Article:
Roscoe, Stanley (1920-2007) | University of Illinois Archives

Name: Roscoe, Stanley (1920-2007)


Historical Note: Stanley Nelson Roscoe (1920-2007), received his M.A. and PhD from the University of Illinois at Urbana-Champaign in 1947 and 1950 respectively, specializing in aviation and exploring early forms of synthetic flight displays. It was the first PhD in what is now known as engineering psychology. He served in World War II and then moved to Hughes Aircraft Company where he was employed from 1952 to 1969. While at Hughes, Roscoe pioneered the application of flight and simulator experiments to the design of flight displays and controls and weapon delivery systems. Stan contributed to the designs of the Northrop F-89, the Convair F-102 and F-106, and the Lockheed YF-12 airplanes as well as the manual control system for the TOW missile. Through his leadership, the Hughes group became one of the most successful and well-known human factors groups in the aerospace industry. Roscoe returned to the University of Illinois at Urbana-Champaign in 1969, where he became associate director for research of the Institute of Aviation and as a professor of psychology, aviation, and aeronautical and astronautical engineering. He founded the Institute's Aviation Research Laboratory. Between 1970 and 1980, more than 60 graduate students earned advanced degrees in psychology, electrical engineering, aeronautical engineering, and computer science in this laboratory with support from the Office of Naval Research, the Air Force Office of Scientific Research, and the Federal Aviation Administration. Over the years, Stan received numerous awards from Human Factors Society for his distinguished work in the field, including contributions to the design of the Convair F-106/Hughes MA-1 aircraft and weapons control system (1973), the education of human factors scientists (1975), and the President's Distinguished Service Award (1990). In 1969, he was cited by the Radio Technical Commission for Aeronautics for the advancement of area navigation and vertical guidance in the National Airspace System. In 1976, he received a career award from the American Psychological Association and a fellowship in the Royal Aeronautical Society of Great Britain. In each of four consecutive decades, he won awards for the best paper in an annual volume of the journal Human Factors. Roscoe produced more than 250 publications, including technical reports and scientific journal articles, five books in the field of aviation psychology, and numerous chapters in aviation psychology textbooks. The Aerospace Human Factors Association annually presents the Stanley N. Roscoe Award for the best doctoral dissertation written in a research area related to aerospace human factors. Roscoe retired from the Universityof Illinois in 1979 and became a member of the faculty at New Mexico State University in Las Cruces. There he founded the Behavioral Engineering Laboratory and continued his research on displays and on the effects of visual accommodation on perceived size while continuing to mentor graduate students. In 1986, he retired from NMSU and returned to Humboldt County, California, where he continued to be active in research collaborations and research publications; he authored three books and published several stories about the history and folklore of Humboldt County, the Mattole Valley, and Kodiak, Alaska.  He also continued his activity as president of ILLIANA Aviation Sciences and his work with potential pilot and controller selection and training tools, variants of which are used by numerous flight schools and airlines.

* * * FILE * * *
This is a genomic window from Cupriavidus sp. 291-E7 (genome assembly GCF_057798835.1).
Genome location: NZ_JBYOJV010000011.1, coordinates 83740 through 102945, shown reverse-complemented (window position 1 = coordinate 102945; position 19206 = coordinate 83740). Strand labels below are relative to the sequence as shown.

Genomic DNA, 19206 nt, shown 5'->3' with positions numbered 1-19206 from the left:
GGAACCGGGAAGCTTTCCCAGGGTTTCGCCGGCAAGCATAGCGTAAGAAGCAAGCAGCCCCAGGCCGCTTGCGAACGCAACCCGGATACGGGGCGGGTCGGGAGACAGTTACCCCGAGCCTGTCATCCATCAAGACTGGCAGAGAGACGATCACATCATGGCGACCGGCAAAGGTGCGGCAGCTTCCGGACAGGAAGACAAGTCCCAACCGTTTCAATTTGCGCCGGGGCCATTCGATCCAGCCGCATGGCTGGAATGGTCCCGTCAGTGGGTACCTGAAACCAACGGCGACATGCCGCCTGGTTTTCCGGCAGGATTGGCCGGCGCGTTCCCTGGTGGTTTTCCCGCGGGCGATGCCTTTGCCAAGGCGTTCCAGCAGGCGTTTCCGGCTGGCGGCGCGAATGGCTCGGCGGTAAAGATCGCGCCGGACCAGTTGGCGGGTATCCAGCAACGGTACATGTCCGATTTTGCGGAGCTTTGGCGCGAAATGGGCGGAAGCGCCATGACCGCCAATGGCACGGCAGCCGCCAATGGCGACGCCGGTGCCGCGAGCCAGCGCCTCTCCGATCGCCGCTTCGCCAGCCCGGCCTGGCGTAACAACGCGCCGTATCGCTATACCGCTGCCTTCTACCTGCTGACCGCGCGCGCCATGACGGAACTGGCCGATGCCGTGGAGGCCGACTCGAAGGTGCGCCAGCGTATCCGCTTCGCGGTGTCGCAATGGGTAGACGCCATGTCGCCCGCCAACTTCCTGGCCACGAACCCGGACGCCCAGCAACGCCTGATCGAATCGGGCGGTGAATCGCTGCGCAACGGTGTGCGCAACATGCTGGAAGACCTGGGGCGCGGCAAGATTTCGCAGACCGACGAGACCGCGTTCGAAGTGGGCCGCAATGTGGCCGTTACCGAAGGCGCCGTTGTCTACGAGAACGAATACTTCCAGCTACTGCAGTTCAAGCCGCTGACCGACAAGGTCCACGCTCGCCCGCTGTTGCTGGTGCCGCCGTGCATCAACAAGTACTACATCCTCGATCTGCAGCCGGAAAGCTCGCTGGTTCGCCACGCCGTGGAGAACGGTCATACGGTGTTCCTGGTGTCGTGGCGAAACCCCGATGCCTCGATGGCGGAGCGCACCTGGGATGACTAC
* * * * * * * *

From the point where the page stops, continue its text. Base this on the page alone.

Sources: This biographical sketch was written by Ann Bernthal using material taken from an article in the January 2008 issue of the Human Factors and Ergonomics Bulletin.
Note Author: Bernthal, Ann



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